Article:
Personally, I will always prefer books to the Kindle. There's just something about the physical presence of a book that trumps the nice slimline design of the technological version. On the other hand, I'm a student, and I live in a flat with very limited storage space, especially when you consider that I'm doing an English degree and therefore need a lot of books. Suddenly, the Kindle makes sense. I'm doing two English modules this coming semester, and I need a total of eleven books. That's a lot when you consider the space they take up, not to mention the cost of them. However, I managed to get seven on them on the Kindle for around £11 or so, which ain't too bad really.

Kindles are also handy when it comes to travelling. A lot of us like to take books on a long journey, but if you're flying, books can often be a pain when it comes to baggage allowances, and I know that I've often been forced to leave a book behind when I'm packing to get the train home. Books, however awesome, are often bulky and awkward to pack, especially if you're like me and my dad and are almost OCD about not creasing the pages or the spine. The Kindle, or indeed most e-readers, are much smaller and slimmer, and if you've got a half-decent cover on them, you've got less need to worry about damaging them. Not to mention that the Kindle can hold a lot of books, which can be organised however you want, bookmarked, annotated, whatever you need, all without damaging an actual book. It's surprisingly useful.

Again, I'm never going to say that the Kindle is better than having an actual book in your hands, but it is at least handy.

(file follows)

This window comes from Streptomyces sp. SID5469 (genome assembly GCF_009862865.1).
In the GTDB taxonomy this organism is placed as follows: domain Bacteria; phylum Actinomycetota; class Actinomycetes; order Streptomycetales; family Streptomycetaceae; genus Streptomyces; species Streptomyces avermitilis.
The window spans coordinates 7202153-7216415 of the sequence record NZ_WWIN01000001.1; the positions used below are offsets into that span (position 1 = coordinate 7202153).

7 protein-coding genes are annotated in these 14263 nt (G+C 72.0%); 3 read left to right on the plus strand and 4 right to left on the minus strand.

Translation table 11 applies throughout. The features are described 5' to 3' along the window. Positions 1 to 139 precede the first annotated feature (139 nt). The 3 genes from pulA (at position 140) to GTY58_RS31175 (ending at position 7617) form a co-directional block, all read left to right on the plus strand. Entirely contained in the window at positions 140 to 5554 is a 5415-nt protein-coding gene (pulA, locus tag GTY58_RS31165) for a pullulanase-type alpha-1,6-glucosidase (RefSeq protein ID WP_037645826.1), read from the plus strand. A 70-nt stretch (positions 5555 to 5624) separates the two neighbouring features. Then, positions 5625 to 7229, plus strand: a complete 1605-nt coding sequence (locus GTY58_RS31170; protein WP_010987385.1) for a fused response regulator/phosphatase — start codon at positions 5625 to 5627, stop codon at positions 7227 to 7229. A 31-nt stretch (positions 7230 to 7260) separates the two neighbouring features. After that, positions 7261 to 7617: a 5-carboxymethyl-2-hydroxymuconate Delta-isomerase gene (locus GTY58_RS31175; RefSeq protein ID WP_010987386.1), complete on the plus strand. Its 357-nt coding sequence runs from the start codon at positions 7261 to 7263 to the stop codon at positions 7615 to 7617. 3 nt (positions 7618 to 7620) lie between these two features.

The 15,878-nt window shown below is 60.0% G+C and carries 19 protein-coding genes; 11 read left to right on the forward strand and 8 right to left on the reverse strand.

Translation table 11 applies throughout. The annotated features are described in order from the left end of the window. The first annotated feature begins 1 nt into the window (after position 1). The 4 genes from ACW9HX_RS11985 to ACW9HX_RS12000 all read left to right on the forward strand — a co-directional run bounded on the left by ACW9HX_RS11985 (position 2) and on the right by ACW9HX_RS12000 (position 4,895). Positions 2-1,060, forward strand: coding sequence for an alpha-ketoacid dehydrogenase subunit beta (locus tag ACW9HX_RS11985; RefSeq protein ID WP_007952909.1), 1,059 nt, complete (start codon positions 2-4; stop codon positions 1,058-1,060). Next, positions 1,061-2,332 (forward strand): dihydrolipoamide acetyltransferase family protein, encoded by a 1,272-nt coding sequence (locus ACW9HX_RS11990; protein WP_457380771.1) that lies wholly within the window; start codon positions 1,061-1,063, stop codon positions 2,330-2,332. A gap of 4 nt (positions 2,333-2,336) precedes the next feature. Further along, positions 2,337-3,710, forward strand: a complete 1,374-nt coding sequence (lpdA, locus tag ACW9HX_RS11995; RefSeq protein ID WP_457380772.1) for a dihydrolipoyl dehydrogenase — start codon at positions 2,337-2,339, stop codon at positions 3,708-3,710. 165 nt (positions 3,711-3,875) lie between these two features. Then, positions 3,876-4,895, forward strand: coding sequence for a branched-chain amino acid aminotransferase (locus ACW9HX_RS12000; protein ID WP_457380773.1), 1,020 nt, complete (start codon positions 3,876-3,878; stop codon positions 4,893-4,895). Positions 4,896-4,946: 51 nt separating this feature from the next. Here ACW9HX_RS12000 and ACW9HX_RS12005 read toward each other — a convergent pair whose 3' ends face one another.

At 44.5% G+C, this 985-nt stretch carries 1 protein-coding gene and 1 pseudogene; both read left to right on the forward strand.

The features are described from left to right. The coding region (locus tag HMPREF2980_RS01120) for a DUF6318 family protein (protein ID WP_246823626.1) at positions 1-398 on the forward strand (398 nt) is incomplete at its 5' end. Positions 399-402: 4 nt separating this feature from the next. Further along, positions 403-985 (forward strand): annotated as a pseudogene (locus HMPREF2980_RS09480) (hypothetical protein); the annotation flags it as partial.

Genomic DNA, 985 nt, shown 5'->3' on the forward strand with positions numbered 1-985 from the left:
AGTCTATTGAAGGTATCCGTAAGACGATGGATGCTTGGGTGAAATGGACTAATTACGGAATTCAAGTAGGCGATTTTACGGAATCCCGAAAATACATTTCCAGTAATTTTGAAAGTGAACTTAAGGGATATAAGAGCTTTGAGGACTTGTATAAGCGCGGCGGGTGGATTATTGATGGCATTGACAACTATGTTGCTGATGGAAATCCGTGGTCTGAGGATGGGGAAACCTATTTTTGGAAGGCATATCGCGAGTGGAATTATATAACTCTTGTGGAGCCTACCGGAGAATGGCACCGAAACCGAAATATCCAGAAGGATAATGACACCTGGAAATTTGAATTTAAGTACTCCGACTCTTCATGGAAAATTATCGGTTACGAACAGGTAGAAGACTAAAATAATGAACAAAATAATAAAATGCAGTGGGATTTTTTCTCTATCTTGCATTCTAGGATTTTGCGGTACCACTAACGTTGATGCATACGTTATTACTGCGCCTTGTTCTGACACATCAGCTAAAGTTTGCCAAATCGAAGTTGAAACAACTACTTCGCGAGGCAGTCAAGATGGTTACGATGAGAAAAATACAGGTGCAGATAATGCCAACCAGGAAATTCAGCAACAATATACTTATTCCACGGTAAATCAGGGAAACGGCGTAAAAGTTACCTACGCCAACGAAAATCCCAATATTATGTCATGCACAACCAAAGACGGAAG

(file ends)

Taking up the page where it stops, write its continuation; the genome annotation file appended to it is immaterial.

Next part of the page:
One other thing is the variety you can get with the Kindle store. I love reading, I love books. Unfortunately, the only book I've bought in months is the latest Dresden File, because unfortunately, the book industry has gone the same way as the video game industry. Or maybe that's the other way around. Anyway, the point is that publishers don't want to publish anything they don't know will sell, which is why the market has been flooded by a million different Twilight knock-offs, each as dire as the last. It's trash, but it's trash that sells.

One thing about the new e-book culture is that it is now incredibly easy to self-publish e-books. Sometimes, this isn't exactly a good thing, since many of these aren't edited, and so contain either a lot of mistakes, or are just plain bad. On the other hand, it has allowed a lot more original material to become available to readers through the likes of the Kindle store. I've found two novels that I actually got for free, written by new, unpublished authors, and you know, they were good. Free releases on the Kindle store is also a good way for them to advertise; the first of the two authors I read included a preview chapter for the second book they'd written, also on the Kindle store, but this time for a price. I haven't actually got around to buying that yet, but I'm considering it.

Again, this is now leading to an army of Twilight-clones flooding e-books as well, but if you take the time to sift through all of that, you can find some real gems. And if people read them on the Kindle, there's a much better chance of the author actually getting published later, since they can assure the publishers that 'hey, look; people are reading my stuff; it sells.'